Inaugurated as a permanent gallery in 2012, “Hibla ng Lahing Filipino” spotlights the indigenous artistry of Filipinos through traditional textiles. By exploring the colorful fabrics and detailed textures sewn into the tapestry of our culture, the weaving industry in the Philippines is celebrated.
THE NATIONAL ART GALLERY
Originally designed as the public library by Ralph Harrington Doane, the American consulting architect of the Bureau of Public Works, National Art Gallery served as the venue for the 1934 Constitutional Convention. On its front steps Manuel L. Quezon was sworn in as President of the Commonwealth.
After passing by two imposing sculptures by National Artist Guillermo Tolentino, the gallery known as “The Hall of Masters” (The Old House of Representatives Session Hall) will be seen. It features the works of 19th-century Filipino painters Juan Luna and Felix Resurreccion Hidalgo.
Gallery I (Luis I. Ablaza Hall) – Colonial Philippine religious art from the 17th to the 19th centuries, prominent among which is a retablo:
Gallery II shows the Basi Revolt series by Esteban Villanueva, Gallery III is dedicated to the Philippine art of the academic and romantic period, Gallery IV features the sculptures of Isabelo Tampinco, Gallery V displays the works of polymath and National Hero, Dr. Jose Rizal. Gallery VIII preserves iconic paintings of the late Spanish colonial period and into the American occupation, including those of Fernando Amorsolo, Fabian de la Rosa, Jorge Pineda, and Irineo Miranda, among others.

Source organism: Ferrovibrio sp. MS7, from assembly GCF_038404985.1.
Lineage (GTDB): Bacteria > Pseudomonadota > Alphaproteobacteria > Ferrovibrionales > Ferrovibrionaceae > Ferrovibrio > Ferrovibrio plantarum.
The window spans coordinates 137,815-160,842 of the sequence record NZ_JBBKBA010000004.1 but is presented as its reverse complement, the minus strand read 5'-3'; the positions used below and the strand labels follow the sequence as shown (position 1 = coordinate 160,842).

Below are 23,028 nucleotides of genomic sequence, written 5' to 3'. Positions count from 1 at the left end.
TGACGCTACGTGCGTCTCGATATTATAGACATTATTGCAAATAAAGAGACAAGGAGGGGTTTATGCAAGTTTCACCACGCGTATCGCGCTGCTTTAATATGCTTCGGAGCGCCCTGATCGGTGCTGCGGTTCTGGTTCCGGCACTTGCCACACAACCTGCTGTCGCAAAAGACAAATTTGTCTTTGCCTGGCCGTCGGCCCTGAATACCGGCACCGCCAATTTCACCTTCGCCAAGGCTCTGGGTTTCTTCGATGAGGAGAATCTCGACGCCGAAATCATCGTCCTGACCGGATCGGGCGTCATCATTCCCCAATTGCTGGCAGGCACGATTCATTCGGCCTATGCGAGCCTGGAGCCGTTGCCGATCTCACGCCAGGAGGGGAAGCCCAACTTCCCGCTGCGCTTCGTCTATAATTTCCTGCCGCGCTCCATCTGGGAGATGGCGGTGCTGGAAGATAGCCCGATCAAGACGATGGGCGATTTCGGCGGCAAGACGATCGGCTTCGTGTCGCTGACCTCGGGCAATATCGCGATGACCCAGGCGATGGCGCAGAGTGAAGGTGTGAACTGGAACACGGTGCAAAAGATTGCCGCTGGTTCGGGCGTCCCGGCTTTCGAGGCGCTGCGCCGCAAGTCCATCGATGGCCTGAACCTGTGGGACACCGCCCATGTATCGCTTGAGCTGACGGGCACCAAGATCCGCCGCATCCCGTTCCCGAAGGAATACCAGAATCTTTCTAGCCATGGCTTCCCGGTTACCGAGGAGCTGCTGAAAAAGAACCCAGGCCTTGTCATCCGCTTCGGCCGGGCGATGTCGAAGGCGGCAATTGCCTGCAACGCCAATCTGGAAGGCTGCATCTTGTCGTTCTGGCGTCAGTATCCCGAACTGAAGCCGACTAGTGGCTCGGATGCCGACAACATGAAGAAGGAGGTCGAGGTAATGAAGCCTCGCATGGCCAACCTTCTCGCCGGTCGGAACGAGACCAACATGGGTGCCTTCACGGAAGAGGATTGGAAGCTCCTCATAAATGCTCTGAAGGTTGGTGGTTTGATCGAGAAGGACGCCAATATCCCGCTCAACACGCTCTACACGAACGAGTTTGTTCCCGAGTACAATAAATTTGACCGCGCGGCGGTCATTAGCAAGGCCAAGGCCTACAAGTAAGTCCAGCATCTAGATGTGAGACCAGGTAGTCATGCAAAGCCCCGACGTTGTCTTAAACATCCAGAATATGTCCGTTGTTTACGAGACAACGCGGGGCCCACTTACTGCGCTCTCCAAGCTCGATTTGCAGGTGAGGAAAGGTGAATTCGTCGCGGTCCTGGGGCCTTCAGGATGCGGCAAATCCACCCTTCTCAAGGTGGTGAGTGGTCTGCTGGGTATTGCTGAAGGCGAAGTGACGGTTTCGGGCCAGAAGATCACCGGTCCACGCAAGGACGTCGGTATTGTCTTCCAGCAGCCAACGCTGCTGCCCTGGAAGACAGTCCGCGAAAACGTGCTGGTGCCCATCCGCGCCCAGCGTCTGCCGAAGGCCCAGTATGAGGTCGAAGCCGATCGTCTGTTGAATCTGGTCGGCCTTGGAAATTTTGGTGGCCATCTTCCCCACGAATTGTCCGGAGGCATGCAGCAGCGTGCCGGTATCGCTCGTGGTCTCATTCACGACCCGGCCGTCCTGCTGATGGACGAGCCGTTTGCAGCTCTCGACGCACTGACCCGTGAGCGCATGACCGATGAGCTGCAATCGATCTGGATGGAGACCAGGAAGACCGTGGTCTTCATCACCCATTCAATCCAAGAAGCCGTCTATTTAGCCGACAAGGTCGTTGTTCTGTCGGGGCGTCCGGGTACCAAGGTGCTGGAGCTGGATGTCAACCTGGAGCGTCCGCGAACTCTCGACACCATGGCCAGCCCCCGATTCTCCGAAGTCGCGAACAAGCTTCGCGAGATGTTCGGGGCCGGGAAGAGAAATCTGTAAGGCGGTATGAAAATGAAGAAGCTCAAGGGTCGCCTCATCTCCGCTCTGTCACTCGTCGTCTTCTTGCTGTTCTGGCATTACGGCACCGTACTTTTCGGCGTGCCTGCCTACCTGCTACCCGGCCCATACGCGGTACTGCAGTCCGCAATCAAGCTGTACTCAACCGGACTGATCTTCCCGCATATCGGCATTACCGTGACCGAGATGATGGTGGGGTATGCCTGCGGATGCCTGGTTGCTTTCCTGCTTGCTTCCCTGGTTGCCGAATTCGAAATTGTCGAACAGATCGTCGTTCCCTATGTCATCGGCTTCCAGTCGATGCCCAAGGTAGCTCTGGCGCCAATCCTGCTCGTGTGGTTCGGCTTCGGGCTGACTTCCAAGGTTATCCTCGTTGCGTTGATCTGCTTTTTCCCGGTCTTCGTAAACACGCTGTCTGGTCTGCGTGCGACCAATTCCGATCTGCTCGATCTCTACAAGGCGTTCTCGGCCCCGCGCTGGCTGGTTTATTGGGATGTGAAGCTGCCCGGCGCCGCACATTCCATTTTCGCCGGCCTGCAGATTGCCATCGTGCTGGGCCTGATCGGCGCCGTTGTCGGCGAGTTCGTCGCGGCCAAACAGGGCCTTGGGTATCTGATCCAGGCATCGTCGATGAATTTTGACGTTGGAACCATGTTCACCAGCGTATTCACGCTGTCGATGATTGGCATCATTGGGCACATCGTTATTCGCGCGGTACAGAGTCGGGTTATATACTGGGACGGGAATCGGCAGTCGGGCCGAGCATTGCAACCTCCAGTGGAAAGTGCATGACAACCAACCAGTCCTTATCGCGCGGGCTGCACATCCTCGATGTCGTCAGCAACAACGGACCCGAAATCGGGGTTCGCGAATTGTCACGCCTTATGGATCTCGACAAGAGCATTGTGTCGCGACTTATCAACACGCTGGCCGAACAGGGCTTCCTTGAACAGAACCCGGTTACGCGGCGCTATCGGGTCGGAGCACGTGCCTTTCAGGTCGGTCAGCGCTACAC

Gallery IX features the great modernists of Philippine Art, featuring important works by Victorio Edades, Diosdado Lorenzo, Vicente Manansala, Carlos V. Francisco, Hernando R. Ocampo, Cesar Legaspi, Manuel Rodriguez, Ang Kiukok, José Joya, Fernando Zobel, Mauro Malang and many others.
At the time of our visit, Gallery X (Museum Foundation of the Philippines Hall) houses Vicente Manansala’s cubism series.
Escuela Taller Intramuros
Finally, the newest exhibit of National Museum is the Escuela Taller Intramuros which started a little over last month. The Escuella Taller Intramuros started in 2009 as a project funded by both Spanish and Philippine governments to teach Filipinos the art of cultural preservation through masonry, ironworks, woodwork and electrical work. National Museum is currently displaying the outputs of the students and faculty of the school.
According to the museum’s official website, the existence of the National Museum is “anchored on the basic philosophy that the Filipino nation is kept unified by a deep sense of pride in its own identity, cultural heritage and nature patrimony.” Doubtlessly, museums exist so present generations can look back and appreciate the yesteryear that has ever impacted their lives. A culture reflected on well-preserved artifacts, canvases, fabrics, or chiseled molds, is a history worth revisiting.
Address: Padre Burgos Drive, Rizal Park, City of Manila, Philippines
Telephone No.: (+632) 527-12-09
Operating Hours: Tuesdays-Sundays, 10:00 AM – 5:00 PM
Official website: http://www.nationalmuseum.gov.ph
Student – PhP50
Senior Citizen – PhP120
Groups of 51 or more:
Students – PhP40
Adult/Senior Citizen – PhP120;
EVERY SUNDAY and EVERY MUSEUM MONTH (OCTOBER) – FREE!